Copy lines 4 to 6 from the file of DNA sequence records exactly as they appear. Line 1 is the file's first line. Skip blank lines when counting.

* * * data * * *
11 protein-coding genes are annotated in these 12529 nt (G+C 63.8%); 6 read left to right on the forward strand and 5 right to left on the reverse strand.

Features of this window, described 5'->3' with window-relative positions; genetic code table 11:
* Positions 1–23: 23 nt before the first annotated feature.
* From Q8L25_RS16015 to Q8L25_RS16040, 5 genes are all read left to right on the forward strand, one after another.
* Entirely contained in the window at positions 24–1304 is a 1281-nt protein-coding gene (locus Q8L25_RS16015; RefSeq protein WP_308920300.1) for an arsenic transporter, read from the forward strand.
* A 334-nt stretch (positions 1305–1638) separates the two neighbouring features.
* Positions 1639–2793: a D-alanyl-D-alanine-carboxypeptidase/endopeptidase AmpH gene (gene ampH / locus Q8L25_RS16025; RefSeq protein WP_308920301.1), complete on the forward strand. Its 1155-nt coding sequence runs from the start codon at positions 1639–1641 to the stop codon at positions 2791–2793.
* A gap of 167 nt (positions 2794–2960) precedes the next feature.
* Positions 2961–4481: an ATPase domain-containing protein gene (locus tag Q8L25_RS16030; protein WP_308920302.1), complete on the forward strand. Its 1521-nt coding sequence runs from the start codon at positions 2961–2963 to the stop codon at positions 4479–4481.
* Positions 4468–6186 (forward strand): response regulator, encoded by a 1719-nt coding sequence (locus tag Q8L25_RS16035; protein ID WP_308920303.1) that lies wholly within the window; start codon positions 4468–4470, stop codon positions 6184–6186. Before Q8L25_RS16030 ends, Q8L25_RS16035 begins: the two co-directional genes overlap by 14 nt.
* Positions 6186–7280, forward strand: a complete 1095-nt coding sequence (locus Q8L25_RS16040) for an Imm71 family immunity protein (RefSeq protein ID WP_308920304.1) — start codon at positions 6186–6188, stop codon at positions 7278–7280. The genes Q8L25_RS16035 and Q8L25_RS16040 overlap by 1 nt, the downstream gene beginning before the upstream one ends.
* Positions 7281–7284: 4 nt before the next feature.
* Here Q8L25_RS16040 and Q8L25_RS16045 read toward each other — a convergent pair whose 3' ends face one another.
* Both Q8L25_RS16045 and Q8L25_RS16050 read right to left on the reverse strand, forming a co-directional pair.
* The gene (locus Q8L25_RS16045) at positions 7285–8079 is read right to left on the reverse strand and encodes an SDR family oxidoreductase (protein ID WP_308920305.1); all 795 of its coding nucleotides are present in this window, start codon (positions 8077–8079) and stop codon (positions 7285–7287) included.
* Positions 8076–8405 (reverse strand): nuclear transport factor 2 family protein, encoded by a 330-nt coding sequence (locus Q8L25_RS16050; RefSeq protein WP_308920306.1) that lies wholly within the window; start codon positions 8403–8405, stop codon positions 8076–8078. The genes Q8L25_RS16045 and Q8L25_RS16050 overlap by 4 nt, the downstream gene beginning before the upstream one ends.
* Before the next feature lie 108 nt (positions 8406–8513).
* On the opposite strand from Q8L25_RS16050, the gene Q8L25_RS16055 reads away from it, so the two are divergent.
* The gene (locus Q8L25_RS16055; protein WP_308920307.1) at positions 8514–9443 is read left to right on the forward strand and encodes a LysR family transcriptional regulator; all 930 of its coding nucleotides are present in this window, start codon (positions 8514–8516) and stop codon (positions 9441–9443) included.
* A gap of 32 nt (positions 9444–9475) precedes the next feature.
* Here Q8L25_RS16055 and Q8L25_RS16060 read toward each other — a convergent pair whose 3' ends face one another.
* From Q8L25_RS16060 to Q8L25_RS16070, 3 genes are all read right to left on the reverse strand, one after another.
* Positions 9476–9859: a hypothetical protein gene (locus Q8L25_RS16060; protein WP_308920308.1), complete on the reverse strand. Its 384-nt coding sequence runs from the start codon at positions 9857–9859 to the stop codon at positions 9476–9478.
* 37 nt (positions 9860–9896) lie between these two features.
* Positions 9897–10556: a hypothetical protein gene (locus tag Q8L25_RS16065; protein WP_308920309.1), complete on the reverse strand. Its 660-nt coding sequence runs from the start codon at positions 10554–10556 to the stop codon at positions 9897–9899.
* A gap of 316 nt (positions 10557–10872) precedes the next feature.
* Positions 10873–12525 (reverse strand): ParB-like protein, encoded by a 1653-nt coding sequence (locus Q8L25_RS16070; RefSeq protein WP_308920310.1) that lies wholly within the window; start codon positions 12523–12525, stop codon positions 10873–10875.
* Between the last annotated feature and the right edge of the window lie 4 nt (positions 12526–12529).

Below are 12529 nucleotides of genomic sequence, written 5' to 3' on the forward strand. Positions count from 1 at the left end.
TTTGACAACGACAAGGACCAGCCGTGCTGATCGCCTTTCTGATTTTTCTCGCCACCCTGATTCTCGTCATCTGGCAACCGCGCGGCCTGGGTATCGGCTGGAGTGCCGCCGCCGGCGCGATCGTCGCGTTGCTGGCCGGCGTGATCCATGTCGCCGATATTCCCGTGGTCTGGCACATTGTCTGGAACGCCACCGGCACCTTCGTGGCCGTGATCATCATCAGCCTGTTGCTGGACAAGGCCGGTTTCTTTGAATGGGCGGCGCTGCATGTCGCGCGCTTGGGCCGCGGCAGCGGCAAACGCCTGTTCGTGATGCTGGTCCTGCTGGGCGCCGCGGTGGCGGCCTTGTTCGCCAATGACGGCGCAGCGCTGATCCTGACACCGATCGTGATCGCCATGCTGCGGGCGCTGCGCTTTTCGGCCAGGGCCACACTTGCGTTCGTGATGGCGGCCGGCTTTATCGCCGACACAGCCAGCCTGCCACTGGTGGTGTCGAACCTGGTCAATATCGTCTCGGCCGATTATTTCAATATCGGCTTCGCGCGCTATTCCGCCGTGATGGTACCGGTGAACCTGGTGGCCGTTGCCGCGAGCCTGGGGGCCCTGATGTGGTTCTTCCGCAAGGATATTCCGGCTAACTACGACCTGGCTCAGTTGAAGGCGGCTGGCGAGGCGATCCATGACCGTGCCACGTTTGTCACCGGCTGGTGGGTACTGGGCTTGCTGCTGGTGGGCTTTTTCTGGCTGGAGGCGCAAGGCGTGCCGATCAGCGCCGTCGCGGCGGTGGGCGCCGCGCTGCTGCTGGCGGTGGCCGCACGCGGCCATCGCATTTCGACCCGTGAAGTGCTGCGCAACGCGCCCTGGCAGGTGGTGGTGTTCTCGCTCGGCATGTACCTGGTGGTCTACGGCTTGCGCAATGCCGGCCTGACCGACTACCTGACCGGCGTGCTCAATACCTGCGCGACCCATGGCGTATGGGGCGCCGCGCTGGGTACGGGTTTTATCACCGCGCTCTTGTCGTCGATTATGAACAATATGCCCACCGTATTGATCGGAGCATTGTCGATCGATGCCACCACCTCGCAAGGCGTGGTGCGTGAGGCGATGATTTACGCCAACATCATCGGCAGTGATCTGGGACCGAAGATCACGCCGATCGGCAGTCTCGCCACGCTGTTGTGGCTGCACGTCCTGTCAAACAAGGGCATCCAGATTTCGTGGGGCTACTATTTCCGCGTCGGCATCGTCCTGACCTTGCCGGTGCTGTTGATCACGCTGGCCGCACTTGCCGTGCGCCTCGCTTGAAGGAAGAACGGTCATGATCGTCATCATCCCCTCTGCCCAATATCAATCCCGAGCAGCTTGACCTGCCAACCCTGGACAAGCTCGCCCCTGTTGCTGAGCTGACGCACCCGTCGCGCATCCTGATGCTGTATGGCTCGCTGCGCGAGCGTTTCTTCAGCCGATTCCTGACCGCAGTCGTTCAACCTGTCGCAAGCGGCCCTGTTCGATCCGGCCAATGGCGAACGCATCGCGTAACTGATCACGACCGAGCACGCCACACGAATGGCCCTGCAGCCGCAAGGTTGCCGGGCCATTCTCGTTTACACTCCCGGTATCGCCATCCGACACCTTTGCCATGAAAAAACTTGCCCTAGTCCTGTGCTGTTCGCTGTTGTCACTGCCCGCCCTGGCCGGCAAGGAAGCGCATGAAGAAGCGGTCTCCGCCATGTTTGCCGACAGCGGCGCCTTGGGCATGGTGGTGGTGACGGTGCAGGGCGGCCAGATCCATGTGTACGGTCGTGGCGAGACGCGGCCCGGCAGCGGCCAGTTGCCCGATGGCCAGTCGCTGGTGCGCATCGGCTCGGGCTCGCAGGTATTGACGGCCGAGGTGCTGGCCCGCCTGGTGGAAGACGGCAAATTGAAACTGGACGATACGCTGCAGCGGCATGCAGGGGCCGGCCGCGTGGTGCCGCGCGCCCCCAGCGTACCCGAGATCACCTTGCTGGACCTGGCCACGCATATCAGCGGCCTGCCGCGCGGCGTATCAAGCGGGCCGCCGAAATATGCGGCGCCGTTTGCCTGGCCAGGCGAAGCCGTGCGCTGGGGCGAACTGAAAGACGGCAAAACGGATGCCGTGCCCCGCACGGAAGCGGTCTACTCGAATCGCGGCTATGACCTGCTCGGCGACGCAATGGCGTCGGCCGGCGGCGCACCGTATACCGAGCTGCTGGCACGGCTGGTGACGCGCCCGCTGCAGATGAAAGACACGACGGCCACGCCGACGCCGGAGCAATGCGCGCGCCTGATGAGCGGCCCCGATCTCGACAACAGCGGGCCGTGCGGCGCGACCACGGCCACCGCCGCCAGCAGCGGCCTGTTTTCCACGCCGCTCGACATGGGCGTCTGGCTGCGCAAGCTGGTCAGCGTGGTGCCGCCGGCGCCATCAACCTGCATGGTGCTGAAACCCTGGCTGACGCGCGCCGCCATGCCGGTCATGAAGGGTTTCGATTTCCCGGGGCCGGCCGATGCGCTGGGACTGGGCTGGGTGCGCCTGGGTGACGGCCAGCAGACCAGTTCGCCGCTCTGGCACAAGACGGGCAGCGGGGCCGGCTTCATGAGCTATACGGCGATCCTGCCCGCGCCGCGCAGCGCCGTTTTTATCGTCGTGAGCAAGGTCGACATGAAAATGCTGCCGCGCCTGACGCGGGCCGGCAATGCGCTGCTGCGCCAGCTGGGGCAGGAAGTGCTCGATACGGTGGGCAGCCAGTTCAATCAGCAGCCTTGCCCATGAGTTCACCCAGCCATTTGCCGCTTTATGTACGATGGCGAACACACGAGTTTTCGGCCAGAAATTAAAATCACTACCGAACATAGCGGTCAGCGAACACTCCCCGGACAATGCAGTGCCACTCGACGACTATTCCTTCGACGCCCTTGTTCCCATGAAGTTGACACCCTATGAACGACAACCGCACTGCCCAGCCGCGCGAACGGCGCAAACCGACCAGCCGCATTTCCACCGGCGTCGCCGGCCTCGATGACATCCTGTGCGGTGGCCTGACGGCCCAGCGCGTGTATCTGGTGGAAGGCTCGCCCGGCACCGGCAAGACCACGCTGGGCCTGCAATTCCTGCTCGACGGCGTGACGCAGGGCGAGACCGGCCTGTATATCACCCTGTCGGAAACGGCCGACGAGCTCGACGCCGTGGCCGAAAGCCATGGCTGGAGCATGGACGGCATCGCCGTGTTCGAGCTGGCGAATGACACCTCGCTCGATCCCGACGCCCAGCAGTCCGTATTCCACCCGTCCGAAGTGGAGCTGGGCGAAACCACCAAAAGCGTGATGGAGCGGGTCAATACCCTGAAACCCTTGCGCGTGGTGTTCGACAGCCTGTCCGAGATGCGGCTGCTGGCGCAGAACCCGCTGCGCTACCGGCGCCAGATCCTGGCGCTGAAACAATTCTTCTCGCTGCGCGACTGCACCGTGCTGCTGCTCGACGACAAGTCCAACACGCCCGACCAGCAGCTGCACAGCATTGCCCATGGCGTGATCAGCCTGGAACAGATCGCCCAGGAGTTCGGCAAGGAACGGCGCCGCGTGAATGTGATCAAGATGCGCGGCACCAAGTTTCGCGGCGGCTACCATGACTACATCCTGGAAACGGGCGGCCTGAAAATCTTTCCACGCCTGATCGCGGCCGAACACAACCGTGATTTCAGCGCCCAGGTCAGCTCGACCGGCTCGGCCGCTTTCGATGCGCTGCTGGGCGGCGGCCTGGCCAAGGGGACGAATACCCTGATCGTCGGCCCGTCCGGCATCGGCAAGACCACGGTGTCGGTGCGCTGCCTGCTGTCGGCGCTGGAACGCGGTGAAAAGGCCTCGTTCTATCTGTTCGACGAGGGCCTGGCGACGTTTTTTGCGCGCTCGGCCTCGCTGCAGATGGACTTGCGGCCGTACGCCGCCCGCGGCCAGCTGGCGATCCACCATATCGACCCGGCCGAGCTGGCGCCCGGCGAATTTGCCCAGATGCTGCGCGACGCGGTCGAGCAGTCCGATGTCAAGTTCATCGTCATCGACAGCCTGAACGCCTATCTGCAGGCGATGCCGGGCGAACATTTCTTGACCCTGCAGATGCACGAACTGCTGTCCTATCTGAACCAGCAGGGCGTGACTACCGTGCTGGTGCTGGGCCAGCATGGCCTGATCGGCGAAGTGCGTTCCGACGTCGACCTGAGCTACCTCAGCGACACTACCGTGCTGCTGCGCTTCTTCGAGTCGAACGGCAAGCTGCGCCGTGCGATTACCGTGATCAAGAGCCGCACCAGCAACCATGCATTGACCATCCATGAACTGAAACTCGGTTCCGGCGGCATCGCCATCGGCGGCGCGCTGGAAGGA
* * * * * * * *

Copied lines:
* From Q8L25_RS16015 to Q8L25_RS16040, 5 genes are all read left to right on the forward strand, one after another.
* Entirely contained in the window at positions 24–1304 is a 1281-nt protein-coding gene (locus Q8L25_RS16015; RefSeq protein WP_308920300.1) for an arsenic transporter, read from the forward strand.
* A 334-nt stretch (positions 1305–1638) separates the two neighbouring features.